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(Britain) Parents of twins 'more likely to divorce'

Families with twins are more likely to split up with financial distress playing a major role in break-ups, a study has found.

The Telegraph
16 March 2010

Parents of twins 'more likely to divorce'
By Nick Collins

Families with twins are more likely to split up with financial distress playing a major role in break-ups, a study has found.
 
Research revealed that 28 per cent of parents of twins or triplets separated or divorced, compared with 24 per cent of other families.

The study, entitled "The Effects of Twins and Multiple Births Families and Their Living Standards", showed that financial pressures were among the most common reasons given for the breakdown of families.

The report, supported by the Twin and Multiple Births Association (TAMBA), found that families with multiple births were more likely to report a drop in their income level following the birth of their children.

They were twice as likely as families of "singletons" to report "quite difficult" financial stress, and also more likely to be in arrears on bill payments and to have used up all of their savings.

It also found that twins and triplets experienced higher levels of material deprivation as parents struggled to pay for "key child-related items" including holidays, school uniforms, birthday parties and leisure equipment such as bicycles.

The study's author, Steve McKay, Professor of Social Research in Birmingham University's School of Social Policy, said: "The report found that twins and triplets are more likely to be born to married and older couples, who are in paid employment.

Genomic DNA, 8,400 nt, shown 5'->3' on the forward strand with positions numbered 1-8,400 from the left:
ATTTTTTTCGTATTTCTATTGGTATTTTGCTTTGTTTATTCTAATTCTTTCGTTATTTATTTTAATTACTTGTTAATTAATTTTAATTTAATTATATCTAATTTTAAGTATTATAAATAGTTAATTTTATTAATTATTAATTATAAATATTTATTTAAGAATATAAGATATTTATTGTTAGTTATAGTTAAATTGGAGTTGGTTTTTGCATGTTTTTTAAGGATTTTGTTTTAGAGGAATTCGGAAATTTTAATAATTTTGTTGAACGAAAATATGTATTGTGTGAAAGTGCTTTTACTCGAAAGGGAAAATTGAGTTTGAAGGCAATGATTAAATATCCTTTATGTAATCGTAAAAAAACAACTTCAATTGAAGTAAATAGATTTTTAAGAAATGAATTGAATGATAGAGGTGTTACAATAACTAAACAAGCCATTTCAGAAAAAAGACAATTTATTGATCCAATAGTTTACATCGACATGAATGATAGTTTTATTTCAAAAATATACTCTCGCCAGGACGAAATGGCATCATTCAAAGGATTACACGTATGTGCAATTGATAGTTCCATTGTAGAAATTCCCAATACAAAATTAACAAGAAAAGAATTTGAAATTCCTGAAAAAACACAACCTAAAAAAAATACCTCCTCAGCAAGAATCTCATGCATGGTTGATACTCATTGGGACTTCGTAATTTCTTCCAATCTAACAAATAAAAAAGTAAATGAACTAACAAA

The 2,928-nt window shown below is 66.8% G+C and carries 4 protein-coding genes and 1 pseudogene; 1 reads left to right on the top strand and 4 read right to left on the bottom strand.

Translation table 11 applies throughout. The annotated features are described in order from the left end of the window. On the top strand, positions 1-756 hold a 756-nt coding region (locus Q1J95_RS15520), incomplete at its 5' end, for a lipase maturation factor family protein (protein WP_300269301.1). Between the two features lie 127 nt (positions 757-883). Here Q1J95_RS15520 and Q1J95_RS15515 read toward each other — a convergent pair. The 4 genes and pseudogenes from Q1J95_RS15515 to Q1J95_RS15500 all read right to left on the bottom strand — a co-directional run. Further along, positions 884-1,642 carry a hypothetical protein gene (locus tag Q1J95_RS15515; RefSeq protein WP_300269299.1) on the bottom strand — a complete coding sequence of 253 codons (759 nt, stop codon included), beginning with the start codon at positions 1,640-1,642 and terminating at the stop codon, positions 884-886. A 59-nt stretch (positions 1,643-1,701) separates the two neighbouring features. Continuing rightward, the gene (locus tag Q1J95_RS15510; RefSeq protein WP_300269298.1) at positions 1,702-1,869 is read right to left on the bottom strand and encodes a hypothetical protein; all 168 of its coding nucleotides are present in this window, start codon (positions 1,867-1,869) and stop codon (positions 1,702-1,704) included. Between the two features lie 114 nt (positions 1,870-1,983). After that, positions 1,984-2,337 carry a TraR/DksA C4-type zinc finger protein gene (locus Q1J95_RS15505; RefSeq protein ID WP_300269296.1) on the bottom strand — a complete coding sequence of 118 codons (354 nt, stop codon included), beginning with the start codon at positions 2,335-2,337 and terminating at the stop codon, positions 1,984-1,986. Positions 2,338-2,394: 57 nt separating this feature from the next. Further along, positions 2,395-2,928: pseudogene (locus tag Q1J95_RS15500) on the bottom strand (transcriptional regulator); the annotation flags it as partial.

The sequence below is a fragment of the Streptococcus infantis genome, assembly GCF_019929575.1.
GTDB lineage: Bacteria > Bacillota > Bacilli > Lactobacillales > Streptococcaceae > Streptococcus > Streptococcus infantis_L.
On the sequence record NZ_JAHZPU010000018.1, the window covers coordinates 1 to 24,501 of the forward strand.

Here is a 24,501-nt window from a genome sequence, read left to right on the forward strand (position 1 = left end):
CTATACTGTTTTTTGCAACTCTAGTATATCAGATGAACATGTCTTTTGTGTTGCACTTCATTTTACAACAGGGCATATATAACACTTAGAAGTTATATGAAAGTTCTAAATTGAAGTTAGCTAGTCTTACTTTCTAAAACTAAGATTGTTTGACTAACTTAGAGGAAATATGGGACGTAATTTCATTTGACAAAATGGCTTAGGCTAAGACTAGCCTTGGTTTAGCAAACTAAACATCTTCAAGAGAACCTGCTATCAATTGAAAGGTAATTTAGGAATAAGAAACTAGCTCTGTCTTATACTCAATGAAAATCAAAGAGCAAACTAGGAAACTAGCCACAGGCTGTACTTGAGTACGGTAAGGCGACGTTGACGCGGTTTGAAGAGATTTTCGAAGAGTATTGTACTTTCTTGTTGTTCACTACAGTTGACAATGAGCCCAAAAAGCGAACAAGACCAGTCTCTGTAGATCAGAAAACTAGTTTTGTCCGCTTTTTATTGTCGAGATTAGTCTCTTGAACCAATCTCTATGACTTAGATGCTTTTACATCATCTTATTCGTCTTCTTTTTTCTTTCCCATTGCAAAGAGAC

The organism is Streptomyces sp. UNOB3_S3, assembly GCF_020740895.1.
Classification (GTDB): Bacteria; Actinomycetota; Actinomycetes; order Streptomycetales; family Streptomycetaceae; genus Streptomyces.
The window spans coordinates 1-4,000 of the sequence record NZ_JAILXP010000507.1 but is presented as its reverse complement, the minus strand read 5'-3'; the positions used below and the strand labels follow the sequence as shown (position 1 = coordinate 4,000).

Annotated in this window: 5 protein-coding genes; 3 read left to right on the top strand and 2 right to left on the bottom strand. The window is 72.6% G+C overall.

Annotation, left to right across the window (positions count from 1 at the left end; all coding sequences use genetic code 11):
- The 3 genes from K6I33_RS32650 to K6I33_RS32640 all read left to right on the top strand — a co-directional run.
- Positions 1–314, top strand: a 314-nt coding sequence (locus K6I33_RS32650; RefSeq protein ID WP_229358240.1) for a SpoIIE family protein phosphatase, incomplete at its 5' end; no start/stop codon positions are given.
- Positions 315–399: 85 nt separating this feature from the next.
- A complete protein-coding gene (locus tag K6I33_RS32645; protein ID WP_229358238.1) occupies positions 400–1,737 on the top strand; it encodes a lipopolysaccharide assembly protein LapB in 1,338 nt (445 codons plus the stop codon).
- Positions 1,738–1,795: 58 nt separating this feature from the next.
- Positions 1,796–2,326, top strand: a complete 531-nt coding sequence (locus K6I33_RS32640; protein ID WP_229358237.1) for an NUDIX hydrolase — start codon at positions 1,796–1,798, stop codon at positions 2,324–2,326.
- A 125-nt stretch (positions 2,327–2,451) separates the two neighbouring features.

"These factors should provide some degree of 'protection' against low incomes and deprivation, so it is deeply concerning that twins or triplets are experiencing greater levels of material deprivation than singletons, and that their families are at greater risk of separation and divorce.

"There is a noticeable difference in the statistics when it comes to separation and divorce  this is not just by chance."

The report analysed the data sets of The Millennium Cohort Study and the annual Family Resources Survey, the Government's key source of statistics on poverty and low income.

It found that 62 per cent of multiple birth families said they were financially worse off after their babies were born, compared with 40 per cent of other parents.

Unlike many countries throughout Europe, including the Republic of Ireland, there are no additional state support or benefits for families having a multiple birth.

TAMBA chief executive Keith Reed said: "The main parties say they are committed to strong families, and helping mothers back to work, but many families with multiple births are in dire straits because successive governments have ignored their needs.

"We call on the Government to join other countries, like the Republic of Ireland, in supporting families of multiple births with common sense measures, including amendments to child benefit provisions and support for those who wish to use preschool or other childcare providers so that they can return to work."
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